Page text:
Avoid injuries with a safe barbecue.
Summertime is packed with vacations and barbecues, but a fun day in the backyard can turn dangerous if you’re not careful while cooking on a grill. The Montclair Fire Department recently released some important grilling safety tips to make sure all celebrations this summer are safe and fun for everyone.
Here are some tips from the MFD to avoid fire hazards or burn injuries:
- Propane and charcoal grills should only be used outdoors.
- The grill should be placed well away from the home, deck railings and out from under eaves and overhanging branches.
- Keep children and pets at least three feet away from the grill area.
- Keep your grill clean by removing grease or fat buildup from the grills and in tras below the grill.
- Never leave your grill unattended.
- Always make sure your gas grill lid is open before lighting it.
If you’re cooking on a propane grill, there are some additional safety tips that you should keep in mind: “Check the gas tank hose for leaks before using it for the first time each year. Apply a light soap and water solution to the hose. A propane leak will release bubbles. If your grill has a gas leak, by smell or the soapy bubble test, and there is no flame, turn off the gas tank and grill. If the leak stops, get the grill serviced by a professional before using it again. If the leak does not stop, call the fire department. If you smell gas while cooking, immediately get away from the grill and call the fire department. Do not move the grill.”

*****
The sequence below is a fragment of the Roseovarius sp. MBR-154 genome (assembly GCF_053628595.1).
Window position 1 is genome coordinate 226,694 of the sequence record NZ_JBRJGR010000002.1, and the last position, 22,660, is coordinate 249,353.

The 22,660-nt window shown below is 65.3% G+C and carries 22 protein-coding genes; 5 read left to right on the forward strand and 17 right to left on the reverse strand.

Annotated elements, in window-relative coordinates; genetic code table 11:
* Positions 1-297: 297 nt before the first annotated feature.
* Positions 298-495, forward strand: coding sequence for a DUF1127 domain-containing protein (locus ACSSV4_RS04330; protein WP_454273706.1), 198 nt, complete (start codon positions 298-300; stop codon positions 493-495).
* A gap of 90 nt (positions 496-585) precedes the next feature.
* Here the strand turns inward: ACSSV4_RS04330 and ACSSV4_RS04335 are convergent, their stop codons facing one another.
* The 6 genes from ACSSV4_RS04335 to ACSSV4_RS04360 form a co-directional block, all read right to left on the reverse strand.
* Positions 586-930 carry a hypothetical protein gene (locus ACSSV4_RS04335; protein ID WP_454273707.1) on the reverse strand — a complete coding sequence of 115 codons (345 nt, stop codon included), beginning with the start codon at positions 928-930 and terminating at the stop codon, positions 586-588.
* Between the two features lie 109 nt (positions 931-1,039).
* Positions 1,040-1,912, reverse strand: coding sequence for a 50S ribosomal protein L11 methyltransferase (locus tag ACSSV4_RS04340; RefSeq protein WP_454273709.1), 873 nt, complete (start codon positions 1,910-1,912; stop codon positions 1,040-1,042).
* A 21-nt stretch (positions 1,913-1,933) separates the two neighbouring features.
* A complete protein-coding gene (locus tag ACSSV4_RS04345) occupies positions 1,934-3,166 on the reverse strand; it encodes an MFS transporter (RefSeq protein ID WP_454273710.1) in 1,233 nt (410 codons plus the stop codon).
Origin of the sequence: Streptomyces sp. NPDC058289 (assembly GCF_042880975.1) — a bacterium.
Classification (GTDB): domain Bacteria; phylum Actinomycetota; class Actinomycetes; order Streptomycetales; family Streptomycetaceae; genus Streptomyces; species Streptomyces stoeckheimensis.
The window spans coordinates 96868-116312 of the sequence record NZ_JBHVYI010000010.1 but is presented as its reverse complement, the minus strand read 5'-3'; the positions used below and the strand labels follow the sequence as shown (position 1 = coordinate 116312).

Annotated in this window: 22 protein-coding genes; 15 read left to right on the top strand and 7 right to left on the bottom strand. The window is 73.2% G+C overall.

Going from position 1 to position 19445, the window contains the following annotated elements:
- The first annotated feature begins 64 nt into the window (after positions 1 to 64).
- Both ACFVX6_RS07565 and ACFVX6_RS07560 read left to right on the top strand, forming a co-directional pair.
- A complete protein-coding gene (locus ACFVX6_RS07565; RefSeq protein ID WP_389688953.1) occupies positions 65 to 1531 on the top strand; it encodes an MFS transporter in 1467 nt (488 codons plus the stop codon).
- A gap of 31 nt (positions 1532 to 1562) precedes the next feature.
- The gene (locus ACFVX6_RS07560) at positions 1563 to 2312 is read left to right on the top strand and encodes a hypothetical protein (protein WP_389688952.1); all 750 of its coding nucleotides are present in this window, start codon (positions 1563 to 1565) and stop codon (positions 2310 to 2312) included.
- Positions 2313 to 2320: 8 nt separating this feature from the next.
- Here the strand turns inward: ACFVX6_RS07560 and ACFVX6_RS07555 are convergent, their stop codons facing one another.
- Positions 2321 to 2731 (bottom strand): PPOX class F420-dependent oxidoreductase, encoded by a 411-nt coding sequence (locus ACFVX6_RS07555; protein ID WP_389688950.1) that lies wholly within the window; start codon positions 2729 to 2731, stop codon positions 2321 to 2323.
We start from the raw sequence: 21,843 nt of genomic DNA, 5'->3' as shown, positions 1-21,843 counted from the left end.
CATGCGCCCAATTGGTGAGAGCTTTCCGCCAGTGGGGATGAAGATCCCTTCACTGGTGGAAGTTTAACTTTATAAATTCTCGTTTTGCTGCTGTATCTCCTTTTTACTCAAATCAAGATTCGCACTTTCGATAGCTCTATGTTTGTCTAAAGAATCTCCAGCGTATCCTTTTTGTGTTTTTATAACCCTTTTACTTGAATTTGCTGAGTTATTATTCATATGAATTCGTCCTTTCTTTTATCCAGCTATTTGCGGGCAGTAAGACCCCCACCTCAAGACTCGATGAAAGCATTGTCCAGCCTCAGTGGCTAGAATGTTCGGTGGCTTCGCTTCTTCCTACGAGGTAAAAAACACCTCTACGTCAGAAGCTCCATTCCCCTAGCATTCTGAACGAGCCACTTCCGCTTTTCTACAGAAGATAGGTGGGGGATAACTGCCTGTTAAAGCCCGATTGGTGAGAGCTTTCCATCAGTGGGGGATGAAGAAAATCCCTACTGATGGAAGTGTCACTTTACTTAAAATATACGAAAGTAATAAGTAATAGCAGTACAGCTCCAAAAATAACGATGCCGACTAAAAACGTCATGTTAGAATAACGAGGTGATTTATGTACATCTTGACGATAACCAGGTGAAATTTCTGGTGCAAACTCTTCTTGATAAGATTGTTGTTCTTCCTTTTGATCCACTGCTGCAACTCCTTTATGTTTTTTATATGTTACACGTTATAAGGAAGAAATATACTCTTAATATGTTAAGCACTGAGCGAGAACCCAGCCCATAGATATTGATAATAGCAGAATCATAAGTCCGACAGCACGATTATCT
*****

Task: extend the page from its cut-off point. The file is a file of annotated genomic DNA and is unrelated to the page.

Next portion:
Additionally, if the flame on the grill goes out while you’re cooking, turn both the grill and the gas off. Wait at least 15 minutes before re-lighting it to avoid any large bursts of flame or a serious fire.
With charcoal grills, be sure you know the proper way to get the charcoal ready to use safely. Charcoal chimney starters allow you to start the charcoal using newspaper as a fuel. If you use a starter fluid, use only charcoal starter fluid. Never add charcoal fluid or any other flammable liquids to the fire. Keep charcoal fluid out of the reach of children and away from heat sources. There are also electric charcoal starters, which do not use fire. Be sure to use an extension cord for outdoor use. When you are finished grilling, let the coals completely cool before disposing in a metal container.
According to the Montclair Fire Department, July is the peak month for grill fires and roughly half of the injuries involving grills are thermal burns. Keep these tips in mind while you barbecue this summer to have safe summer fun! For more information about fire safety, visit the National Fire Prevention Association at www.nfpa.org/education.
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